About

The Edna Martin Christian Center was established as the East Side Christian Center in 1941. A community activist, Ms. Edna Martin, began working with children after school in the Martindale-Brightwood neighborhood. In 1946 the Center became a home mission of the American Baptist Churches, USA. As a result of this affiliation, the services and programs of the center expanded to include social services to strengthen families in the neighborhood.

 

Thus, the board of directors adopted the following mission statement to describe the operations of the Center:
The mission of the Edna Martin Christian Center is to bridge cultural, racial, and economic differences in order to support and nurture the people in the community by providing holistic programs that empower, encourage, and engender a vision of hope.

 

Click here for a brief presentation about EMCC

Leadership

Tysha Hardy-Sellers is the Executive Director of the Center. Mrs. Sellers background includes management positions in media and advertising, government and corporate. She has also taught at Franklin College and IVY Tech. Her undergraduate degrees are in Public Relations and Russian Studies. Her Master Degree is in Medical Sociology. She is the mother of two daughters and has a stepson.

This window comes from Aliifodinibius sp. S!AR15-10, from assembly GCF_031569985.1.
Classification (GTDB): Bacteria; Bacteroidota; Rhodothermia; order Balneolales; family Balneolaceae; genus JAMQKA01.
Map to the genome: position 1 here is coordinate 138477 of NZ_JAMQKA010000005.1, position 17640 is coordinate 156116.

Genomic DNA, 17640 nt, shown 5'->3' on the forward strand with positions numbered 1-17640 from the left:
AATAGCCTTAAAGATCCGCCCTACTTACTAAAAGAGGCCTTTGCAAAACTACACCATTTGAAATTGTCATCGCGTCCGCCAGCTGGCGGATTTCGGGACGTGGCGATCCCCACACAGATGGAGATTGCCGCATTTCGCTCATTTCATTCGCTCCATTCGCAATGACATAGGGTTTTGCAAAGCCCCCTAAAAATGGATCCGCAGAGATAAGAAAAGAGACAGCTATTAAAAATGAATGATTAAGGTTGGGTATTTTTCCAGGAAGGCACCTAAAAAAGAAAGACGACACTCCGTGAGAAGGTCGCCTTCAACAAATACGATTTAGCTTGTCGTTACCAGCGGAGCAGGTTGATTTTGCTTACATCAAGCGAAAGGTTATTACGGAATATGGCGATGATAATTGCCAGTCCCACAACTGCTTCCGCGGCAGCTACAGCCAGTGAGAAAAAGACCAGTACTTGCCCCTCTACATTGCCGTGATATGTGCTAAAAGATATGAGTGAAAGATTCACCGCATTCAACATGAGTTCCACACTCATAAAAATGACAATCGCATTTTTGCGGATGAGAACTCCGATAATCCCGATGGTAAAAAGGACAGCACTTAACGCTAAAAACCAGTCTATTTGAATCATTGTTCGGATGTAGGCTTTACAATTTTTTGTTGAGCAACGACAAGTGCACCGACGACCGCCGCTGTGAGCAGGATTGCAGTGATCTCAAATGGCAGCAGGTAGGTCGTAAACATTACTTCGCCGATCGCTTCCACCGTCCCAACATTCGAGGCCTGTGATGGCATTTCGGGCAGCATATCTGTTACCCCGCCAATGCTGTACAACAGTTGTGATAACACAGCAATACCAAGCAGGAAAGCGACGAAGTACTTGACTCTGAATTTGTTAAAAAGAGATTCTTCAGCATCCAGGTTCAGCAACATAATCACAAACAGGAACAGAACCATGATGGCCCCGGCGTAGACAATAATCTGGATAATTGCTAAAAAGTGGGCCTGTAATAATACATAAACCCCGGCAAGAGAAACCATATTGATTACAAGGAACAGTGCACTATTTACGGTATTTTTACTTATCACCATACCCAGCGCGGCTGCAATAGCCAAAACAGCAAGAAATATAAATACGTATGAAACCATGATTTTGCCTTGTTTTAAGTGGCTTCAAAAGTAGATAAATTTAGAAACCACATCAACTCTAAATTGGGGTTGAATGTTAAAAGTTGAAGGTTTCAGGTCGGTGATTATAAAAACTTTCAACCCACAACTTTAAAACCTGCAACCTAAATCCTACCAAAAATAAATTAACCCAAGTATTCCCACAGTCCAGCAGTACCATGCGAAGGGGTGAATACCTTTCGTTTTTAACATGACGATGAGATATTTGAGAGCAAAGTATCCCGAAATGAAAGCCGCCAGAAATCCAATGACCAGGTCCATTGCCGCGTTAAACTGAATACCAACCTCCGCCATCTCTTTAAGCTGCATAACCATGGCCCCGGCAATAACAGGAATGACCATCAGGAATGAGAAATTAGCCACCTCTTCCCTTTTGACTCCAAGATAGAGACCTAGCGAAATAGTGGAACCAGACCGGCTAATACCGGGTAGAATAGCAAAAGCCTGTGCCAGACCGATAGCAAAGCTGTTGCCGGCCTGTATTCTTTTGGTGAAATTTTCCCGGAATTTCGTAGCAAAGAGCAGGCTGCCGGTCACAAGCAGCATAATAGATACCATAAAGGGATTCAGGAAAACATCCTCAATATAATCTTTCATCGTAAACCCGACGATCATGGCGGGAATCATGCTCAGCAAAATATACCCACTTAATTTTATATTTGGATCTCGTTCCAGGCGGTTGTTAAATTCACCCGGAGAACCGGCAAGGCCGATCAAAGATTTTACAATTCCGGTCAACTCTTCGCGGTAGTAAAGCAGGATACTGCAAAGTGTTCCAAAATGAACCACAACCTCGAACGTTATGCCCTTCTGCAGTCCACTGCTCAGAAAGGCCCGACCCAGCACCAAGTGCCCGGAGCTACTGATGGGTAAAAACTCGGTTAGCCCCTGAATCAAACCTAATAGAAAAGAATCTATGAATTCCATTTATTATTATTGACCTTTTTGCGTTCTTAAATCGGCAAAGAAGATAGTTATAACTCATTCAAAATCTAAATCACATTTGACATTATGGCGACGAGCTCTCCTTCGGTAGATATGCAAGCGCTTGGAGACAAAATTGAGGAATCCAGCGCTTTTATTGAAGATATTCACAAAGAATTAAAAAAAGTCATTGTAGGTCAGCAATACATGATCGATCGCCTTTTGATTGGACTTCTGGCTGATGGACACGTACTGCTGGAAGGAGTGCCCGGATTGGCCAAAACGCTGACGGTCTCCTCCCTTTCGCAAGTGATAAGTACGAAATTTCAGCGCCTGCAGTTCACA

Read her full bio here.

 

Past Leaders:
Rev. Lawrence Lindley
Rev. Dick Padrick
Rev. Frank Alexander

Diversity Statement

Commitment:  Edna Martin Christian Center is committed to foster an inclusive environment where individual differences among us are respected, appreciated and recognized as qualities that enrich the environment in which we work and serve.  In order to realize fully our mission, we are committed to actively fostering diversity, inclusion and cultural competency throughout our operational efforts.

 

Diversity Statement

Diversity is defined as a concept which is based on acceptance and respect.  It is acceptance that each individual is unique and the individual’s differences are recognized.    These differences include race, gender, sexual orientation, socio-economic status, political and religious beliefs, age, the influence of one’s culture, the effects of physical and mental limitations and ethnic factors which influence how one interacts.  Acceptance and respects comes from investigating, discussing and understanding these differences and then demonstrating one’s embracement of the concept through actions.

Ways to Support

Please consider the following ways to support:

General Donation (click the box below):

EMCC's Keystone Catering

Please call 317-637-3776 for more information.

Affiliations

Martindale-Brightwood

Map of Martindale-Brightwood neighborhood on the near northeastside of Indianapolis MartindaleBrightwood(2).pdf

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